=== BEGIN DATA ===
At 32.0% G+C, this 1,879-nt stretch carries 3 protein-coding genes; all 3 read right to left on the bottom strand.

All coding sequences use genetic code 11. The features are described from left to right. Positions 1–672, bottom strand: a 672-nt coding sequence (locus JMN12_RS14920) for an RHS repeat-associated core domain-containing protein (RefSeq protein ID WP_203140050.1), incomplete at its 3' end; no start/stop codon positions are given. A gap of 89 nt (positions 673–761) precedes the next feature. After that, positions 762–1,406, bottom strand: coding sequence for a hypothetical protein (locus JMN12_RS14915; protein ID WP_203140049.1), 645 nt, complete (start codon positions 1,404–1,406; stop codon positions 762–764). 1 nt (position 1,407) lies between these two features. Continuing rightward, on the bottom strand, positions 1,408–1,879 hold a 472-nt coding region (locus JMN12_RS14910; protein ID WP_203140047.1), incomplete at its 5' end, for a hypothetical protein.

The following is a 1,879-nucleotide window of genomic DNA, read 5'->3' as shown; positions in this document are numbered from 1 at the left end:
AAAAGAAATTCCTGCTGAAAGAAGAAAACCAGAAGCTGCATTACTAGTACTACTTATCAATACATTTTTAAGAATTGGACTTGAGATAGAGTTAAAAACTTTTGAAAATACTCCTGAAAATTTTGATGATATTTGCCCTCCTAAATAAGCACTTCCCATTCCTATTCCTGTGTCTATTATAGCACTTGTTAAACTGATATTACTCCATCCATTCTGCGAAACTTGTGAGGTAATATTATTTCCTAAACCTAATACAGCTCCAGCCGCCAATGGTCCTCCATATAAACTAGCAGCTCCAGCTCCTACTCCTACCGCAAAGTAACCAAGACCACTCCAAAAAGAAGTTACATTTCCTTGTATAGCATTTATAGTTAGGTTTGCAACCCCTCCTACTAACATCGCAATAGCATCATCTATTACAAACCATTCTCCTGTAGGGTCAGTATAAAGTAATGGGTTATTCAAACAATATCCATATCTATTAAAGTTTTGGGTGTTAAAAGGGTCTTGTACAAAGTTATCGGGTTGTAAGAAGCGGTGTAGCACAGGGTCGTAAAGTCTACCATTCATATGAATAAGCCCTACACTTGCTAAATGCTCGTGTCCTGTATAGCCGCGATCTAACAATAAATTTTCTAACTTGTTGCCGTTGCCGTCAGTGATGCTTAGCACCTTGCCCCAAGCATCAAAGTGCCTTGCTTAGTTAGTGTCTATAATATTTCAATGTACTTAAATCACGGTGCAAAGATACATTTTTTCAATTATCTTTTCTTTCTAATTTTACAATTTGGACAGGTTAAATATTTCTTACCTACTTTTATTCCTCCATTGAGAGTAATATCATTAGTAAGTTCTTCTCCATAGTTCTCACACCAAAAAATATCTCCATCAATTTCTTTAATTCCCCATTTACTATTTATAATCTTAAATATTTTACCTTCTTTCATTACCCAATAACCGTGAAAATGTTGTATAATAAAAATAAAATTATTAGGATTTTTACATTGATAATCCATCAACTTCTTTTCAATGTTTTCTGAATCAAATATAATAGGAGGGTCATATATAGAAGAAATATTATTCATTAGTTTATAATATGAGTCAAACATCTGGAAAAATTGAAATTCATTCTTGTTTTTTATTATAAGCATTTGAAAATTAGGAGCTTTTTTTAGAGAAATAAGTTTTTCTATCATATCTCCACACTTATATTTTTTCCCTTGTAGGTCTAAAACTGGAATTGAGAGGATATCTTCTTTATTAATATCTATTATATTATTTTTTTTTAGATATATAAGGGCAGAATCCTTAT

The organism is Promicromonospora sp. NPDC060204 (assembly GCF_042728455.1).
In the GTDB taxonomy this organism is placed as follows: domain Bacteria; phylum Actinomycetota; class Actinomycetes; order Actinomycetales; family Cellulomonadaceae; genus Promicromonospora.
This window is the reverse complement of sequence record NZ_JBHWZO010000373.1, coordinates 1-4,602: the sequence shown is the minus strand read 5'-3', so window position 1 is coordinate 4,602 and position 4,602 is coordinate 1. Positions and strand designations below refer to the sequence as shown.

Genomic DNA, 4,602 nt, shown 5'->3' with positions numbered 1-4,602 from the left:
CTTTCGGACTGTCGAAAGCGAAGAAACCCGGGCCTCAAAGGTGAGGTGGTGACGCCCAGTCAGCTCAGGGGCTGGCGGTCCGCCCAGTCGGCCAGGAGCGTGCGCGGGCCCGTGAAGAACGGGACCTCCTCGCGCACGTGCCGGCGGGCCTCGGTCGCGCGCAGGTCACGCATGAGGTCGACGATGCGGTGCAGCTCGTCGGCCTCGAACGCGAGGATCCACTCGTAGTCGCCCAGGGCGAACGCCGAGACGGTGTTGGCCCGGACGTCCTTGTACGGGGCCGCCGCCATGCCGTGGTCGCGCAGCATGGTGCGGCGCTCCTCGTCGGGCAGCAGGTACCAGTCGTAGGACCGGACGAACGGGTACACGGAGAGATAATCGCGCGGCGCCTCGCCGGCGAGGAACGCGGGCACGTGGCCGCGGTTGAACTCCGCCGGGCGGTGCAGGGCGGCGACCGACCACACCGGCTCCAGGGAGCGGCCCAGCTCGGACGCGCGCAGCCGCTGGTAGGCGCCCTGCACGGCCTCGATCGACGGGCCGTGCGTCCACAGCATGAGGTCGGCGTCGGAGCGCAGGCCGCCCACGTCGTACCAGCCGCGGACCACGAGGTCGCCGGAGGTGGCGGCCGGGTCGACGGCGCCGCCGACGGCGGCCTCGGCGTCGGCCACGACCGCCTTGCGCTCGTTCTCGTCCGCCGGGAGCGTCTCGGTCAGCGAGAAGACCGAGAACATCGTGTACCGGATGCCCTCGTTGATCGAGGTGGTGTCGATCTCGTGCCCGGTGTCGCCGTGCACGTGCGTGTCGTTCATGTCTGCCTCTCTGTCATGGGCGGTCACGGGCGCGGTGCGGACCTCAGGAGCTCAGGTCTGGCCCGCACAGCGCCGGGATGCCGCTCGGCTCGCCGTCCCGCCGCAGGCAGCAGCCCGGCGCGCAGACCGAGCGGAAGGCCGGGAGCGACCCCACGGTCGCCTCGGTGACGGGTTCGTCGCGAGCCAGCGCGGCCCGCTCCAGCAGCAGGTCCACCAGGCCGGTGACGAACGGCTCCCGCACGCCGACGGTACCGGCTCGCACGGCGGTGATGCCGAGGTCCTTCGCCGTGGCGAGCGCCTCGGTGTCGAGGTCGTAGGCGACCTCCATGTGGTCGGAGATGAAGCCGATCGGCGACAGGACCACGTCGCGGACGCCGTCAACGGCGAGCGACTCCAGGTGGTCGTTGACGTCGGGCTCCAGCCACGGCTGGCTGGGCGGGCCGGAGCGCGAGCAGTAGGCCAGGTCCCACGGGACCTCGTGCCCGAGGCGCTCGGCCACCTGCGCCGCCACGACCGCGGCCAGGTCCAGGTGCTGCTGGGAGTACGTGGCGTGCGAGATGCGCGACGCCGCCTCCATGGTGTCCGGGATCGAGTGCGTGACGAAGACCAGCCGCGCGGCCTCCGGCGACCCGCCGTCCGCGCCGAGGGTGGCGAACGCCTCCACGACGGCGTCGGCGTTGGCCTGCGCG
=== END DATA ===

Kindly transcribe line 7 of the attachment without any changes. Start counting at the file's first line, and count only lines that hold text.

This window is the reverse complement of sequence record NZ_JBHWZO010000373.1, coordinates 1-4,602: the sequence shown is the minus strand read 5'-3', so window position 1 is coordinate 4,602 and position 4,602 is coordinate 1. Positions and strand designations below refer to the sequence as shown.